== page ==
Gentlemen, start your engines!

Johannes Köbler

Ulrike Myrzik

TDI, TFSI and g-tron – Audi has a broad base when it comes to the drive technologies of the future. Board Member for Technical Development Prof. Dr. Ulrich Hackenberg and his team explain the strategy.


CO2 reduction remains an obligation we are very happy to fulfill. But our free program is to inspire customers with our new technologies, emotion and driving fun. That’s the Audi way – in which we want to become even stronger.

Prof. Dr. Ulrich Hackenberg
Audi Board Member for Technical Development

Dr. Hackenberg, 2020 will see the introduction in the EU of the fleet emissions limit of 95 grams CO2 per kilometer. What driveline measures does Audi intend to use in order to achieve this?

Dr. Hackenberg: We’re pushing forward with development in three areas. The first of them is the further optimization of conventional drives, i.e. gasoline and diesel engines, the transmission and the rest of the driveline. In all engines, we are concentrating on the further development of the combustion process, forced induction and injection technologies and thermal management as well as friction reduction. In transmissions, we’re working hard on measures to improve efficiency, by which I mean on-demand lubrication or new lowfriction oils.

The second area is the development of our model lineup. This is where we see great potential for our TDI engines in the USA – our clean diesel offensive is bearing substantial fruit. In China, too, we are already introducing the first clean diesel models and watching developments there very closely. We also expect a great deal from g-tron technology, the most sustainable type of gas drive.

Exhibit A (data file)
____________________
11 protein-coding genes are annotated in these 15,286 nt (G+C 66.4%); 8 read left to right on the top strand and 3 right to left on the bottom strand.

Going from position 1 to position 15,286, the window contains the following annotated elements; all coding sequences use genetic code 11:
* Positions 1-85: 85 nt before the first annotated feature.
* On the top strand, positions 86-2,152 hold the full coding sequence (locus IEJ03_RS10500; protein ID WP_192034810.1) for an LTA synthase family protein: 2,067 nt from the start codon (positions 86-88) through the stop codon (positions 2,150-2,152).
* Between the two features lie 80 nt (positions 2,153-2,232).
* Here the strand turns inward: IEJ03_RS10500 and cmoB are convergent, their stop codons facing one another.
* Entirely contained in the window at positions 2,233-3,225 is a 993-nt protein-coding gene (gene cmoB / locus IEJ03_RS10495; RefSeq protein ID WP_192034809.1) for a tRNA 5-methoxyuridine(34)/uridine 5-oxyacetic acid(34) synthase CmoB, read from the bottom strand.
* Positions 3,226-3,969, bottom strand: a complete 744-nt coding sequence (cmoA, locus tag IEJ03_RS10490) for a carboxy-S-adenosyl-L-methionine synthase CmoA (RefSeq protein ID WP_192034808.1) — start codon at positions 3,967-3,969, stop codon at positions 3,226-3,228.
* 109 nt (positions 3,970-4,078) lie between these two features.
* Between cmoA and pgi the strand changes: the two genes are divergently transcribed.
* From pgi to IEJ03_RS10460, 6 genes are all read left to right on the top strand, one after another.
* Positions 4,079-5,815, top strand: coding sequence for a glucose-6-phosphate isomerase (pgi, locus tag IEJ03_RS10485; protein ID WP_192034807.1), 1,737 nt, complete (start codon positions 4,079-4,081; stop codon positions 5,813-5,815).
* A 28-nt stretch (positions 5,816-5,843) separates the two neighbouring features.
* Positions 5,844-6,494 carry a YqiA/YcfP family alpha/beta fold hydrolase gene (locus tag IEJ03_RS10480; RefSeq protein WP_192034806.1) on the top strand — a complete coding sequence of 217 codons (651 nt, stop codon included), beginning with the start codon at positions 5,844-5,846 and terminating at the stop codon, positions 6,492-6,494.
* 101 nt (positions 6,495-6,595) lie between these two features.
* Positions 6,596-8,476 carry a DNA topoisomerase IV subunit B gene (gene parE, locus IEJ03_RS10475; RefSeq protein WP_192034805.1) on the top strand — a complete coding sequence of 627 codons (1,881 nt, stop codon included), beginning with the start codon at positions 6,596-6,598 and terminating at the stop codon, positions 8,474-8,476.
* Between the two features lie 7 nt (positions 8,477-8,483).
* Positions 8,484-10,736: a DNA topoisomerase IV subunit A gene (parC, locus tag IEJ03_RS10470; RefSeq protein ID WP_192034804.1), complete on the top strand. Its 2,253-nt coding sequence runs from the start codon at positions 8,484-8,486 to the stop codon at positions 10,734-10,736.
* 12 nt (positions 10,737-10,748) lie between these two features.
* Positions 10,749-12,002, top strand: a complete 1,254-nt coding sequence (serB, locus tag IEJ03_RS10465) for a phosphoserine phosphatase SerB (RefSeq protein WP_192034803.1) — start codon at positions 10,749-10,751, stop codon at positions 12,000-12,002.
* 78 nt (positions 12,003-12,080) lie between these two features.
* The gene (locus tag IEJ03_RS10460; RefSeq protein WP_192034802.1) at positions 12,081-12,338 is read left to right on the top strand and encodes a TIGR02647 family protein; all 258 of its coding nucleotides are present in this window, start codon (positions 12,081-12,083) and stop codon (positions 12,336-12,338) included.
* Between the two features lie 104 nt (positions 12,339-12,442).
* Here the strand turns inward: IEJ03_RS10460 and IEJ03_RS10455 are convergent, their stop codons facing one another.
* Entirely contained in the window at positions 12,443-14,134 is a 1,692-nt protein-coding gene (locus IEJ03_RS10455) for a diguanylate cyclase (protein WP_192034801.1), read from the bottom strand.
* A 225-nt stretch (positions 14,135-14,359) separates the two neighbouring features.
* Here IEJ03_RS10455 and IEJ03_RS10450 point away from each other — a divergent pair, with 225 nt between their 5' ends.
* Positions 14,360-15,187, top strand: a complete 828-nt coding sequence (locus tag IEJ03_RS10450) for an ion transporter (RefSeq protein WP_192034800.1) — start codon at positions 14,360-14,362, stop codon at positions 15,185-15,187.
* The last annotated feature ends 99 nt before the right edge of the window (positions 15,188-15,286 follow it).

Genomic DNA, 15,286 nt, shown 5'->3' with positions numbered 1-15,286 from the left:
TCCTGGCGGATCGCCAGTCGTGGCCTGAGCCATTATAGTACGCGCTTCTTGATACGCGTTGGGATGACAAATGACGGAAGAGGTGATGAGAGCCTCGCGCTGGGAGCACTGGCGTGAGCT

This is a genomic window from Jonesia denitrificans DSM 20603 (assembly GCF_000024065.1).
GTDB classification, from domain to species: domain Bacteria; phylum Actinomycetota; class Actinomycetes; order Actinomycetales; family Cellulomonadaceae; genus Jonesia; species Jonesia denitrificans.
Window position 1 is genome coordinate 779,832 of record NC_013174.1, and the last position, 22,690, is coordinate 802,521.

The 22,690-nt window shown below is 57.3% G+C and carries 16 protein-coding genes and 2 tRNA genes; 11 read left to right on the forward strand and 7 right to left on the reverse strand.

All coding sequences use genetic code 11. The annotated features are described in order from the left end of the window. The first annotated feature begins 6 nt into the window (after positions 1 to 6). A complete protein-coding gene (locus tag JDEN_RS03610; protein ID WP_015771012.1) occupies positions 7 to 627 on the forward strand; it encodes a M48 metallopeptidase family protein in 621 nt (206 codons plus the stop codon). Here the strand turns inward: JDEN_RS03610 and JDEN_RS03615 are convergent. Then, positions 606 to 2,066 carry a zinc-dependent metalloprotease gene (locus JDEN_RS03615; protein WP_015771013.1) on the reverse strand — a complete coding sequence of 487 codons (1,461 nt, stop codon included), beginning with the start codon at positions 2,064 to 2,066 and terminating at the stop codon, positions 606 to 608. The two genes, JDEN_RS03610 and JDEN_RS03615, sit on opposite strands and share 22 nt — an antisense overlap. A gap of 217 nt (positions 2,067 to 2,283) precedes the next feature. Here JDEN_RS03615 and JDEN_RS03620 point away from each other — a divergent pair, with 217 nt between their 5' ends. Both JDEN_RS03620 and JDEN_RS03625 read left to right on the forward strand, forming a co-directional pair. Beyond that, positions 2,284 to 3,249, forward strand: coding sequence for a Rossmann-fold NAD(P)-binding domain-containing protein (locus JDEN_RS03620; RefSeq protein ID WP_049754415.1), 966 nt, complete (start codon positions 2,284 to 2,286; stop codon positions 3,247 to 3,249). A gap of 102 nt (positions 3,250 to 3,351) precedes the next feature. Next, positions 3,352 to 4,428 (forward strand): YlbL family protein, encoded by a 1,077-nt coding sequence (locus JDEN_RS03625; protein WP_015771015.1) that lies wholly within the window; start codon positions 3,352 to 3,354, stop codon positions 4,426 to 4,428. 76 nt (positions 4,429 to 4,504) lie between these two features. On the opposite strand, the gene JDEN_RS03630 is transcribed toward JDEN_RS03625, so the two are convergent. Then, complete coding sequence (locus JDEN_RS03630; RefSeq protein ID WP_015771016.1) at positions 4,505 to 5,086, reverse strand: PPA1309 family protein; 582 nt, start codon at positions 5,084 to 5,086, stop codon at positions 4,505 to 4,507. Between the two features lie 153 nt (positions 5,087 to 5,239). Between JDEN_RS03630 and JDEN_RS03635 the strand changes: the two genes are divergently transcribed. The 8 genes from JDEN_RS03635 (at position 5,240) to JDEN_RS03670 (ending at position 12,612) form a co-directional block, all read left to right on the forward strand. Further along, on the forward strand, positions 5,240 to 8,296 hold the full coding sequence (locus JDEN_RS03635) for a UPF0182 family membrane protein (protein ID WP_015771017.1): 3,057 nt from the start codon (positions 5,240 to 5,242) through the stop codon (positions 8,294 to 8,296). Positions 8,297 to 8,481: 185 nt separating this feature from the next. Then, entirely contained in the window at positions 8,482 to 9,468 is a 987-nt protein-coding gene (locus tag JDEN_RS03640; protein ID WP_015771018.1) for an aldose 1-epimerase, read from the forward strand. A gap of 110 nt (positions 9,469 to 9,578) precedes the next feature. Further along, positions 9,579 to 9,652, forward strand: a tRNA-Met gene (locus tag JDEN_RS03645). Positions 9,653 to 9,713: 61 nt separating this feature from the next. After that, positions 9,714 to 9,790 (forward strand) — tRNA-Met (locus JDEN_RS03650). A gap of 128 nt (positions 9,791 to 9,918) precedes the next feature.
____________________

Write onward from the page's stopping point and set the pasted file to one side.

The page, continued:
Prof. Dr. Ulrich Hackenberg, 64, came to Audi in 1985. From 1998 until 2002 and from 2007 until 2013 he worked for Volkswagen, most recently as Board Member for Technical Development. In 2013 he returned to Ingolstadt in the same function. Prof. Dr. Hackenberg is also responsible for guiding cross-brand development for the Volkswagen Group.

The third area is surely electrification?

Dr. Hackenberg: Yes, and this is very important indeed. Even by 2020, it will contribute around 30 percent to fuel savings. We will realize electrification across the breadth of our product portfolio, from so-called mild hybrid systems all the way to purely battery-electric drives. The bottom line is that the drive contributes two thirds of the CO2 savings. The rest is on the vehicle side, where we will reduce aerodynamic drag even further.

You are pursuing two avenues in electrification – with electric-only drives and with plug-in hybrids. Which route promises the most success in the long term?